Can you believe that we are in November already? It is time to have a discussion on what to do with income for 2013. I am starting a six week series on Tax Avoidance. This week we are going to talk about the deferral of income. Today we are going to discuss cash basis and accrual basis income shifting strategies.
First some background on cash vs. accrual. The cash method of accounting dictates that you recognize income as you receive it. That is logical. So our customers pay us, and now we have income. The accrual method of accounting states that we recognize income when we incur income. That is a fancy way of saying that when we bill our customer or client, we have to claim the income. So whether or not we receive the money is immaterial under the accrual method of accounting. It is income when we bill it. You choose whether you are a cash method taxpayer or an accrual method taxpayer on your first business tax return. This is an important choice that your tax professional should make. This really isn’t a do it yourself thing. There are different reasons to do different things.
Under the cash method of accounting I can only defer my income by just not CONSTRUCTIVELY receiving it. Constructive receipt is what is important. The definition of constructive receipt come from IRS Reg. §1.451-2(a) which basically states that , income is constructively received by a cash-basis taxpayer when it is credited to his account, set apart for him, or otherwise made available to him. So, once an item is credited to the account of the taxpayer upon which he may draw at any time, or once it is set off against a debt owed by him, it is constructively received. So even if you get a check on December 31st that you don’t deposit until January, you still constructively received it in December. Under the accrual method of accounting it is pretty simple to defer income. You simply just don’t bill for your services until the following year. These are the rules that we have to operate under. Remember it is always important to understand the rules first.
Under the cash method of accounting you slow down income by just telling your customers not to send you checks until the following year. But esthetically, who wants to do that? Hey customer you owe me money, but don’t send me a check until January. They want to send the money to you, because, guess what? They want to count that expense on their return. They may need it. Plus who turns down money? Not me. Under the accrual method of accounting, you just wait to bill for your services. That is pretty simple right there. Just wait and bill.
Believe it or not there are a lot of situations where you would want to accelerate your income. That’s right. You want to increase your income and pay taxes now rather than later. I am sure I just lost a client or two by saying that. Just stay with me for a second. Let’s say that in 2013, you are in the 25 percent tax bracket. But it is November and you just signed this big contract that is going to pay you $480,000 guaranteed in 2014. In 2014 you will be in the 39.6 percent tax bracket. So you save a lot of money in 2013 if you would just bill for your services, or call those customers and ask them to pay you before yearend. See there was a method to my madness.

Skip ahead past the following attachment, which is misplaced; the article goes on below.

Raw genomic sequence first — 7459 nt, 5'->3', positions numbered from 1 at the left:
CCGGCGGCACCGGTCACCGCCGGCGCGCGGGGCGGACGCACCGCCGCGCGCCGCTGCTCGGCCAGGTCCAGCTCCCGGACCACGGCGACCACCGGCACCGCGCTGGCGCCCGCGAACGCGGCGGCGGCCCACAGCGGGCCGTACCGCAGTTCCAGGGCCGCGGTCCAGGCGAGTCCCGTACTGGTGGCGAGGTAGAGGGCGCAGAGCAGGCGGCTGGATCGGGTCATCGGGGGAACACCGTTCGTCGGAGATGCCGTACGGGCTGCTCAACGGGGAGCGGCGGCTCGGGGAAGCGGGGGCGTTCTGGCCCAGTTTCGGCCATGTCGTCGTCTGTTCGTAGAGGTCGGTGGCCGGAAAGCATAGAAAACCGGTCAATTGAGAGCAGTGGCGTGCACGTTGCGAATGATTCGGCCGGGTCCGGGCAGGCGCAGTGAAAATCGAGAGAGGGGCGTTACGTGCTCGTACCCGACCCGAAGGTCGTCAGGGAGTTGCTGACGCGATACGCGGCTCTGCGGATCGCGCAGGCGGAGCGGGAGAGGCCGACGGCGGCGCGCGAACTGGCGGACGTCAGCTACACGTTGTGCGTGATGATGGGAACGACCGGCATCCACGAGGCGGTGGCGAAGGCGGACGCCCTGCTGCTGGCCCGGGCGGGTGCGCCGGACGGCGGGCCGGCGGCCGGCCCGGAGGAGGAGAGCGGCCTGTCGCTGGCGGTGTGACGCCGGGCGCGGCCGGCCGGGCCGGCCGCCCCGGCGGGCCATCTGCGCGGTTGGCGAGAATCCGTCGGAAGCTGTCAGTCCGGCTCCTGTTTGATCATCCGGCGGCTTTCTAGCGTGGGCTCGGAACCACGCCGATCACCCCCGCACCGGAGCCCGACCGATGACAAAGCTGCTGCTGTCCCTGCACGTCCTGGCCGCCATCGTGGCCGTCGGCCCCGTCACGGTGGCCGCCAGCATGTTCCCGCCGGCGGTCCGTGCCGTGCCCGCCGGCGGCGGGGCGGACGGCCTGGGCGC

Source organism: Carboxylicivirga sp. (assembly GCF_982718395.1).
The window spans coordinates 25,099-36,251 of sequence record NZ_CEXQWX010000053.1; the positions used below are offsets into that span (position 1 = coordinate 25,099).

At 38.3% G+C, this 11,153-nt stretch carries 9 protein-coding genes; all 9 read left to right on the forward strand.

I have stressed this so many times in my articles, it is times like this that you have to just pay some good money for an accountant or tax person to TELL YOU to do this. You are too busy running your business. Now you are going to have to pay a little bit of money for a tax accountant that knows his stuff. Paying professionals should never go to the lowest bidder. Just throwing that out there.
So, in conclusion, talk to your tax advisor. Get with them before year end. If you wait until tax time, it will be too late.
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If you have any questions you can email Craig W. Smalley E.A., C.E.P.®, C.T.R.S.®
Admitted to Practice Before the Internal Revenue Service
Certified Estate Planner®
Certified Tax Resolution Specialist®
Author of the books:
- It Starts With an Idea – Tax Tips for Small Businesses
- The Ultimate Real Estate Investor Tax Guide
- The Complete Guide to the New Tax Law – American Taxpayer Relief Act of 2012
- Everything You Wanted to Know about the IRS – Audits, Appeals and Collections
- Tax Avoidance is Legal! The Complete Guide to Individual Income Tax
- The Complete Guide to the Affordable Care Act’s Tax Provisions
- The Complete Guide to Retirement Plans for Small Businesses
- The Complete Guide to Estate, Gift and Trust Taxation
- The Complete Guide to Hiring an Accountant
- The Complete Guide to Subchapter S-Corporations,
- Free Money
All available exclusively on Kindle